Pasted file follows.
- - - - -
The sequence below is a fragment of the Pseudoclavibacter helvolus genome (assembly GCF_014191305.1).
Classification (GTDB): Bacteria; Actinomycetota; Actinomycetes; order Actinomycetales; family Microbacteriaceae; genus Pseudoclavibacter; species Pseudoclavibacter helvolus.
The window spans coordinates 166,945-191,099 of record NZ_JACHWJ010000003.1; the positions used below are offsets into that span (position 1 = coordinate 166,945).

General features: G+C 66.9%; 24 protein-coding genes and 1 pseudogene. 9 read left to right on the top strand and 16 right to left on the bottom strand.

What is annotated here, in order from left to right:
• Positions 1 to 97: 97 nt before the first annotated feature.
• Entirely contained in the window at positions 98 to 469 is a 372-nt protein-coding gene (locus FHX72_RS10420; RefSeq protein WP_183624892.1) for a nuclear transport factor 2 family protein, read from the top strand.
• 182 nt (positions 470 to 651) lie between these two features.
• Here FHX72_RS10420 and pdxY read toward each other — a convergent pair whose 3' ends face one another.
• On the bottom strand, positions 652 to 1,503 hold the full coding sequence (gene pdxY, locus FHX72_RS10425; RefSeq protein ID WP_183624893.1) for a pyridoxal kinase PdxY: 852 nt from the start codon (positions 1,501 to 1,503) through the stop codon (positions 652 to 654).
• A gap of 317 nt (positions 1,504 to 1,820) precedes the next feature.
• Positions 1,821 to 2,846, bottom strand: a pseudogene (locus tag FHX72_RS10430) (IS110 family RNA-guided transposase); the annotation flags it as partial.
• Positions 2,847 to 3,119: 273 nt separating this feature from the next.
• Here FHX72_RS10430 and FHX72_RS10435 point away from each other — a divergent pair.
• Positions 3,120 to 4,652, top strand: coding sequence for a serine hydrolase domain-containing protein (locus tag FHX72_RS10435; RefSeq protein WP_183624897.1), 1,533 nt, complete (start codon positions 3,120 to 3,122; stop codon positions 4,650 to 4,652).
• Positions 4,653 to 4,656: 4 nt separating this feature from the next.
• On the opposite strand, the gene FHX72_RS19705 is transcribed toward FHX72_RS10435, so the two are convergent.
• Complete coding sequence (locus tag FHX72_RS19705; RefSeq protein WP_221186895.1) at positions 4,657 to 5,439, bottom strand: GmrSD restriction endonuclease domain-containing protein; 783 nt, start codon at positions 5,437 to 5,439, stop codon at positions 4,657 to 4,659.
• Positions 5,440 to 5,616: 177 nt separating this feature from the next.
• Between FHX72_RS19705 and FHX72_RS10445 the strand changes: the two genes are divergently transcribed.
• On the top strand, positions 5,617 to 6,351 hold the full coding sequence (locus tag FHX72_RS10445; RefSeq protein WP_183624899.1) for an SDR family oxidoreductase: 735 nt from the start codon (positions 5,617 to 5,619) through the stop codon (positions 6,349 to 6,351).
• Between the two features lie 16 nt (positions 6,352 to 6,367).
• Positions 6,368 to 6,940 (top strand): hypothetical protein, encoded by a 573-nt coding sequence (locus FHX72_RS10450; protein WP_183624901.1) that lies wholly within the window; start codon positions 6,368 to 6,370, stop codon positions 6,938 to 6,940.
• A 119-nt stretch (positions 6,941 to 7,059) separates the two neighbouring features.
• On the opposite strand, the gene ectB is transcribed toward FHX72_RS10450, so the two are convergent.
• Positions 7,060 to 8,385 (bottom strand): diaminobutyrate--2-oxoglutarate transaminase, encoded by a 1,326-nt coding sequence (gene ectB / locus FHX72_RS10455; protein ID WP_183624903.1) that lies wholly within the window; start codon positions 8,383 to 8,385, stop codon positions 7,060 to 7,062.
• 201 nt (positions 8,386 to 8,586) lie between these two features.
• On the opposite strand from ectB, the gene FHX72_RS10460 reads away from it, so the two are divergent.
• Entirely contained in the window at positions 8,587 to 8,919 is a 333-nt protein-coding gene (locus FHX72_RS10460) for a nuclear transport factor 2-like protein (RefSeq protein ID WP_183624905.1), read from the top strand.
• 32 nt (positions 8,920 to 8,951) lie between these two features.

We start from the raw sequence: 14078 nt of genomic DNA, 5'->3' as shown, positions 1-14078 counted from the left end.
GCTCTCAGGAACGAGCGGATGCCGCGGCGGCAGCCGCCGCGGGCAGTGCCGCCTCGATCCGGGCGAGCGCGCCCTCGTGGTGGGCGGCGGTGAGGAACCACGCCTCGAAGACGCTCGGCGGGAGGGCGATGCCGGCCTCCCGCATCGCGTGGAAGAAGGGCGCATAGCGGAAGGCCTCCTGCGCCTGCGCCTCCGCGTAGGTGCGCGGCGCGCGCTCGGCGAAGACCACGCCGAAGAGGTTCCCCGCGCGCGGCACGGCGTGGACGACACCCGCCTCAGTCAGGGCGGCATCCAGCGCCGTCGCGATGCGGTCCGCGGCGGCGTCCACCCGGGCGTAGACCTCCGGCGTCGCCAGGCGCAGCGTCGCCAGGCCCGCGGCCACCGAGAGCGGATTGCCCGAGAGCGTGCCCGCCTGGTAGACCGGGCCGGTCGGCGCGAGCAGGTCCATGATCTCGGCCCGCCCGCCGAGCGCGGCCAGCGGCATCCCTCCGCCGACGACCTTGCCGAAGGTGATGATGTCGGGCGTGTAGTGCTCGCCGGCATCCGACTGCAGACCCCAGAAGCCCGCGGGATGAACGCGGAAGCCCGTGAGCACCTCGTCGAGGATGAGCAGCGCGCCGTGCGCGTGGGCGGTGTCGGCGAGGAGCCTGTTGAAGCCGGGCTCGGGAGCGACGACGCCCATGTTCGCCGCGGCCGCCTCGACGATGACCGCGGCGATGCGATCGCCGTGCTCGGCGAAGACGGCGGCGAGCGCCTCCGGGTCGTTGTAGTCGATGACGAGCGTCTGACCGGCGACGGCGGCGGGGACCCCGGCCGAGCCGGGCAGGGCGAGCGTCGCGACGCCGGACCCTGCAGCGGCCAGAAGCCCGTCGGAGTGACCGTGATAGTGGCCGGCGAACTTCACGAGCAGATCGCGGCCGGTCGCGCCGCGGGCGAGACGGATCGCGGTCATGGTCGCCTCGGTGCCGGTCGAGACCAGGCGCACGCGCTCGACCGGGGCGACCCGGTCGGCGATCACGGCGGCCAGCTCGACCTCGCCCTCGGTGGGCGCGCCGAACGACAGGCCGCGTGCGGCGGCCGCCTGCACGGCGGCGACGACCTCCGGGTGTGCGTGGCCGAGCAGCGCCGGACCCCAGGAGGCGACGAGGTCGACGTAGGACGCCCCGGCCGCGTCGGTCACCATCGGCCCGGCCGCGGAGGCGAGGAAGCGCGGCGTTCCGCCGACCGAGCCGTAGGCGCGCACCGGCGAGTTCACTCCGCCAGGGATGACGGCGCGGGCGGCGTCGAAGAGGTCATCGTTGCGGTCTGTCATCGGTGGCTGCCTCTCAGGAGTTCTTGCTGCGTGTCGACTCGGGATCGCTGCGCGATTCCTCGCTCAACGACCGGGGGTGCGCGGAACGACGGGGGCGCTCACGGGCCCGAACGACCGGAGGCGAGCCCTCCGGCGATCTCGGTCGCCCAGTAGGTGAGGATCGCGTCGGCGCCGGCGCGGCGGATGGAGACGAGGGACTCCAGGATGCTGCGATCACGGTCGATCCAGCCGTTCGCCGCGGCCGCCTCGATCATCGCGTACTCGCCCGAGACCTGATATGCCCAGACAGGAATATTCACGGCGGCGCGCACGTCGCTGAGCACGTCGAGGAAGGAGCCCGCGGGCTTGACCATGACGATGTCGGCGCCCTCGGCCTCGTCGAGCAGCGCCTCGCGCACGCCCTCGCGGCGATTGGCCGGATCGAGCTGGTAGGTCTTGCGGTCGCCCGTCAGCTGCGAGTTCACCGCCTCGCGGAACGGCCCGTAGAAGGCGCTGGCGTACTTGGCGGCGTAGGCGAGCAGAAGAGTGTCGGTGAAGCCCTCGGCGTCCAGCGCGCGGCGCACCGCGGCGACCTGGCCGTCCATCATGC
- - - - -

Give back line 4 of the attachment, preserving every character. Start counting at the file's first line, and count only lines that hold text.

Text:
General features: G+C 66.9%; 24 protein-coding genes and 1 pseudogene. 9 read left to right on the top strand and 16 right to left on the bottom strand.